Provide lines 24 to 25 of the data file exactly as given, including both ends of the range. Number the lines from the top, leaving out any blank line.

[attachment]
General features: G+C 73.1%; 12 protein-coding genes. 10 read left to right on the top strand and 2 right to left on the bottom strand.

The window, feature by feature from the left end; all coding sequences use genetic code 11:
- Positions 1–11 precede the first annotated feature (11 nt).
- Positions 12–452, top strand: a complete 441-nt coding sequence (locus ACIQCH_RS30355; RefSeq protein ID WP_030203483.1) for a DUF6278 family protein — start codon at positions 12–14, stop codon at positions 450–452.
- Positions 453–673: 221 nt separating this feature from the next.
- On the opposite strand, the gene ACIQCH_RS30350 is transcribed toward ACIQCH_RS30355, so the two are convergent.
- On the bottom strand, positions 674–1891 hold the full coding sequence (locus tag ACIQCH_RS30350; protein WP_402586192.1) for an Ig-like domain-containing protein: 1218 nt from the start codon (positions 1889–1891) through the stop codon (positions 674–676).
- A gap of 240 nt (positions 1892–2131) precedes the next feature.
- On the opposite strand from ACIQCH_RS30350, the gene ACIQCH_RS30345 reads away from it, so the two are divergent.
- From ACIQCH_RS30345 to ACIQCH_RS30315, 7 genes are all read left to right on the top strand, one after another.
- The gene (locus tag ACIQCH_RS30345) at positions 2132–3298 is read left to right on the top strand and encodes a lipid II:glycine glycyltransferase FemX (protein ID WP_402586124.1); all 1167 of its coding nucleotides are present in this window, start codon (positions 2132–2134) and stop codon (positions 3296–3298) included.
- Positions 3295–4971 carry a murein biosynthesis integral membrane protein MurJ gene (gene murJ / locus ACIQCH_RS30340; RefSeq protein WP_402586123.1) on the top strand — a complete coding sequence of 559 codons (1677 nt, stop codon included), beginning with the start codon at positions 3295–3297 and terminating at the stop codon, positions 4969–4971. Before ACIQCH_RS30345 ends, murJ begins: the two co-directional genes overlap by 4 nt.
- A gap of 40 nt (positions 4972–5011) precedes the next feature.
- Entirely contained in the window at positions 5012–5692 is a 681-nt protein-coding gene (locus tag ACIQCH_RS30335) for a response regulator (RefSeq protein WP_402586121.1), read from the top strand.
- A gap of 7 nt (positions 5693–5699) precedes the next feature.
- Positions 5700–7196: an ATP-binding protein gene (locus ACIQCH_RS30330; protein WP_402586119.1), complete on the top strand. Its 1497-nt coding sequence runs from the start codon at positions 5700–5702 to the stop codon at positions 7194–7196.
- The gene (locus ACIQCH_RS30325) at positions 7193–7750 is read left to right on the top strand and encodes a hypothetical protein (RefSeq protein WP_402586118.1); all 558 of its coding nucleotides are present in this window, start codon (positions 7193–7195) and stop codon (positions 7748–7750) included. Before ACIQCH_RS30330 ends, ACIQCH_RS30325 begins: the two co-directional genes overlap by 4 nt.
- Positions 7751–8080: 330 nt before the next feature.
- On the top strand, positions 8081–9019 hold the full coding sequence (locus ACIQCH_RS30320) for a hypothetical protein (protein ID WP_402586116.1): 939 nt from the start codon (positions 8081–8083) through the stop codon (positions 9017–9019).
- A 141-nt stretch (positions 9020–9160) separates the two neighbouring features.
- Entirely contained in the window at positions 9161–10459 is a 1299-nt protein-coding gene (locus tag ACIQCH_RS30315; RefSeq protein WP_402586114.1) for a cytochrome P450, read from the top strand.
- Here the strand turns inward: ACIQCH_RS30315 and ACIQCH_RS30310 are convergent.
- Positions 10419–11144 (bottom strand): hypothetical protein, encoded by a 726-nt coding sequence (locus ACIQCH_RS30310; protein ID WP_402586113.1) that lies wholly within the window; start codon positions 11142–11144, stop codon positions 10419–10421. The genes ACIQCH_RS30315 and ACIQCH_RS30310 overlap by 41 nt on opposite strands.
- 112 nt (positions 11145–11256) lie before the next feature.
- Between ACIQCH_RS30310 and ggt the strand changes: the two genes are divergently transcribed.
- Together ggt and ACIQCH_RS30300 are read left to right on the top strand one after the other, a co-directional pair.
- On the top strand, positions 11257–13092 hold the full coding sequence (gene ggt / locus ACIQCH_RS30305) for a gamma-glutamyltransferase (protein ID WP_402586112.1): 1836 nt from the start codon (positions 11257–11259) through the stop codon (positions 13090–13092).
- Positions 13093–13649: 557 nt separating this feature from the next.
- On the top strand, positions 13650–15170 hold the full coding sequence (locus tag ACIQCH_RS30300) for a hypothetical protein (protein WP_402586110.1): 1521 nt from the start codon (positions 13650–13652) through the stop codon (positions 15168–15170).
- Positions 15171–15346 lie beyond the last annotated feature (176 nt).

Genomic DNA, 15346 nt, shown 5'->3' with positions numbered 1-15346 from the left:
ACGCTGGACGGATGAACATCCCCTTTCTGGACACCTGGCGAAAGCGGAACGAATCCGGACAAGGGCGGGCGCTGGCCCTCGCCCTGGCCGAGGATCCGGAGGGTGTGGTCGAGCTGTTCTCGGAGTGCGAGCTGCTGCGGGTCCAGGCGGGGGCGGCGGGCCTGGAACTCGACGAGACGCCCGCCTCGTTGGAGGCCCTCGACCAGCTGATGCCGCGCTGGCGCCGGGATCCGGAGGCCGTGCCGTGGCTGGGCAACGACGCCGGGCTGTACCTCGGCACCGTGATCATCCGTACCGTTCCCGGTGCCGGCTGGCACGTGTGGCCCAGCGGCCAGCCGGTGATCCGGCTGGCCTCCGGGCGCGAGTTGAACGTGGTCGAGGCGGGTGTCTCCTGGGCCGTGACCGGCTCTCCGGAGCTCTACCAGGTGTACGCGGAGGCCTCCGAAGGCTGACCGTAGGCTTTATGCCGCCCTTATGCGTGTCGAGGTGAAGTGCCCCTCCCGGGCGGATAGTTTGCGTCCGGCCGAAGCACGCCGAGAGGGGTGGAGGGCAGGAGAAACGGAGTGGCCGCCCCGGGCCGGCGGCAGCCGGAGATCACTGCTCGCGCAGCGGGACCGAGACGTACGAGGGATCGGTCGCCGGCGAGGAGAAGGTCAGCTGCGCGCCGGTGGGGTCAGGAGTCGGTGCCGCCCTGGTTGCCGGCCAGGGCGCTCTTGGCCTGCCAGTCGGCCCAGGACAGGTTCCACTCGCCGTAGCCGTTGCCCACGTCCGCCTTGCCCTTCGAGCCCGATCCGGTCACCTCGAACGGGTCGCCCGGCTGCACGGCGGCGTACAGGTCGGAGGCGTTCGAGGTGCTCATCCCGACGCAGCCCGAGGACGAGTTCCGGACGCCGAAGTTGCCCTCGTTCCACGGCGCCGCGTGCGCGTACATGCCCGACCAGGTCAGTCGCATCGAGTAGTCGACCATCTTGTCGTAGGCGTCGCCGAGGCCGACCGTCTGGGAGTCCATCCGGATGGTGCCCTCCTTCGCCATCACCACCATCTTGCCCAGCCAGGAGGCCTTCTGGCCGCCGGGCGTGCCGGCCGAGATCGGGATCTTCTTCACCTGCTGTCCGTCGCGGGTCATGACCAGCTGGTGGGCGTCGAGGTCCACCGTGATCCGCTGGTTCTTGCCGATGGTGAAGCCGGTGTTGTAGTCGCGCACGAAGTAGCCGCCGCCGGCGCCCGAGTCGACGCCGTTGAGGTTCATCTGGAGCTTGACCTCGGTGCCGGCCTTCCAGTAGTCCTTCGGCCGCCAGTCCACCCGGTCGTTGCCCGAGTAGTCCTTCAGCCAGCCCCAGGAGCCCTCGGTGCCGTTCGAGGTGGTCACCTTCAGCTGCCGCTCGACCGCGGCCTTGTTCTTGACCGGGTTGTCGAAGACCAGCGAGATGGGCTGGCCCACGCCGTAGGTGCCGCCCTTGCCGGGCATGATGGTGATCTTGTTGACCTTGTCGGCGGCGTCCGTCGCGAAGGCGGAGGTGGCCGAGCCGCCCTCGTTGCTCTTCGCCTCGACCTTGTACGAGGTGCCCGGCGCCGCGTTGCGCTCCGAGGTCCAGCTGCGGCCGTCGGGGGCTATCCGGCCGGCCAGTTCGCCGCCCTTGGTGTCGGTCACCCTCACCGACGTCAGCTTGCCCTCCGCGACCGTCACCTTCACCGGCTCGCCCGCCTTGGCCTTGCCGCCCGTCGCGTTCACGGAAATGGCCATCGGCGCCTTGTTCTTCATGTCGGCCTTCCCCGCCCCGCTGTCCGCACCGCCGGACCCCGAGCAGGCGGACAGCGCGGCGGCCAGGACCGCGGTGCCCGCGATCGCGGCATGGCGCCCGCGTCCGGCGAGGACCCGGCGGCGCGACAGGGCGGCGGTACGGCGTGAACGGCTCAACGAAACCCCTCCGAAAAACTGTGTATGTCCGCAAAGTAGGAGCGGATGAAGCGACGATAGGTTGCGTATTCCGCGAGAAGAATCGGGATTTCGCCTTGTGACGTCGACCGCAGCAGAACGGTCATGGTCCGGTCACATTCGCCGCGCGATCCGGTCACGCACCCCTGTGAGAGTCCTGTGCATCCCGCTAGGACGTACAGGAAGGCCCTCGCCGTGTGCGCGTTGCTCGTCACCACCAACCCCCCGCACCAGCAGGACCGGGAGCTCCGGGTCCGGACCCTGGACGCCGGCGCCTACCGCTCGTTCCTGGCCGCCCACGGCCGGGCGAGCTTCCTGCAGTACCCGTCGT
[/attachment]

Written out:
- 112 nt (positions 11145–11256) lie before the next feature.
- Between ACIQCH_RS30310 and ggt the strand changes: the two genes are divergently transcribed.